**Figure 3.**Tail probabilities of the classical method-of-moments cross-variogram estimator $2\widehat{{\gamma}_{ij}}(\mathbf{h})$ (top row of figures) and $0.2$-trimmed cross-variogram estimator $2{\widehat{{\gamma}_{ij}}}_{\alpha}(\mathbf{h})$ (bottom row of figures), with no contamination, $\u03f5=0$, and contaminations $\u03f5=0.15$ and $\u03f5=0.3$.

**Figure 4.**Variogram estimations of Example 1: classical (black), 0.1-trimmed (green) and Huber’s (red), and the variogram model with no contamination.

**Figure 5.**Variogram estimations of Example 1: classical (black), 0.1-trimmed (green) and Huber’s (red), and the variogram model with no contamination.

**Figure 7.**Classical (black) and robust (green and red) variogram estimations for the logarithm of lead and their linearized variograms of Example 2.

**Figure 8.**Classical (black) and robust (green and red) variogram estimations for nickel and their linearized variograms of Example 2.

**Figure 9.**Classical (black) and robust (green and red) cross-variogram estimations, linearized versions, and the classical model (blue) of Example 2.

**Figure 10.**Variogram-crossvariogram matrix of the classical variogram and cross-variogram estimations with the classical model of Example 3.

**Figure 11.**Classical (black) and robust (green and red) cross-variogram estimations of Example 3, with the linearized cross-variogram models.

**Table 1.**Tail probabilities of the VOM+SAD approximation and the exact (simulated) values for the method-of-moments estimator of Figure 1.

No Contamination $\mathit{\u03f5}=0$ | $\mathit{\u03f5}=0.05$ | $\mathit{\u03f5}=0.2$ | ||||
---|---|---|---|---|---|---|

Approximation | Exact | Approximation | Exact | Approximation | Exact | |

$t=0.4$ | 0.26627 | 0.27903 | 0.27101 | 0.28199 | 0.28524 | 0.29635 |

$t=0.6$ | 0.11944 | 0.12512 | 0.12319 | 0.12904 | 0.13443 | 0.13795 |

$t=0.8$ | 0.05052 | 0.05665 | 0.05302 | 0.05895 | 0.06053 | 0.06312 |

$t=0.9$ | 0.03189 | 0.03671 | 0.03386 | 0.03727 | 0.03978 | 0.04304 |

$t=1.0$ | 0.01950 | 0.02451 | 0.02102 | 0.02449 | 0.02560 | 0.02811 |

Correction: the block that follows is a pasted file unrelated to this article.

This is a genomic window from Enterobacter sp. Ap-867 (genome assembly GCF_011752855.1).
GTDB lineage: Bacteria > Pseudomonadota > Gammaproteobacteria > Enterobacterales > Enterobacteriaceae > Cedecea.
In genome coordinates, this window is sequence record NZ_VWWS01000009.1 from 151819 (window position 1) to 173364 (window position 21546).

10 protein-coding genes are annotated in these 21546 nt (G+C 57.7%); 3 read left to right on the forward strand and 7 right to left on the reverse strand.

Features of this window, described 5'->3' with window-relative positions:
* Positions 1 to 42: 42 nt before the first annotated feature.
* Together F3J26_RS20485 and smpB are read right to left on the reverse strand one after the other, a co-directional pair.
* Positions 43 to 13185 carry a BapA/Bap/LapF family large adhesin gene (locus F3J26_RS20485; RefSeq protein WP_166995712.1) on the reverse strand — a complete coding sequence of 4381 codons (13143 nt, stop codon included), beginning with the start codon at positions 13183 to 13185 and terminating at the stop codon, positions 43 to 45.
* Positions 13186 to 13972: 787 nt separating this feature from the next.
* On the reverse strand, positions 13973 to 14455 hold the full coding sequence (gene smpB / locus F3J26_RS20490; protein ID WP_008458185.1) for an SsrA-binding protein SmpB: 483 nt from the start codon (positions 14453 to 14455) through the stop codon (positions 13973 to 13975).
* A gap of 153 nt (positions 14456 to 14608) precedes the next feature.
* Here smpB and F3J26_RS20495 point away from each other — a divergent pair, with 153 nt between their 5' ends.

No Contamination $\mathit{\u03f5}=0$ | $\mathit{\u03f5}=0.05$ | $\mathit{\u03f5}=0.2$ | |
---|---|---|---|

$t=0.4$ | 1.7698 | 1.5292 | 1.5789 |

$t=0.6$ | 0.6492 | 0.6717 | 0.4083 |

$t=0.8$ | 0.6498 | 0.6301 | 0.2764 |

$t=0.9$ | 0.5004 | 0.3542 | 0.3407 |

$t=1.0$ | 0.5136 | 0.3557 | 0.2583 |

**Table 3.**Values of ${S}_{n}={sup}_{\mathbf{h}}\u22252\widehat{\gamma}(\mathbf{h})-2\gamma (\mathbf{h})\u2225$ and its p-value considering a scale contaminated normal with $\u03f5=0.01$ and $g=1.1$ of Example 2.

Log Lead | Nickel | Cross-Variogram | ||||
---|---|---|---|---|---|---|

${\mathit{S}}_{\mathit{n}}$ | p-Value | ${\mathit{S}}_{\mathit{n}}$ | p-Value | ${\mathit{S}}_{\mathit{n}}$ | p-Value | |

Classical | 0.0704076 | 0.052087 | 27.8255 | 0.112065 | 1.160842 | 0.9775347 |

0.1-trimmed mean | 0.0312044 | 1 | 58.3908 | 1 | 0.878346 | 0.7257757 |

Huber | 0.0634437 | 1 | 29.0930 | 1 | 0.894193 | 1 |

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**MDPI and ACS Style**

García-Pérez, A.
New Robust Cross-Variogram Estimators and Approximations of Their Distributions Based on Saddlepoint Techniques. *Mathematics* **2021**, *9*, 762.
https://doi.org/10.3390/math9070762

**AMA Style**

García-Pérez A.
New Robust Cross-Variogram Estimators and Approximations of Their Distributions Based on Saddlepoint Techniques. *Mathematics*. 2021; 9(7):762.
https://doi.org/10.3390/math9070762

**Chicago/Turabian Style**

García-Pérez, Alfonso.
2021. "New Robust Cross-Variogram Estimators and Approximations of Their Distributions Based on Saddlepoint Techniques" *Mathematics* 9, no. 7: 762.
https://doi.org/10.3390/math9070762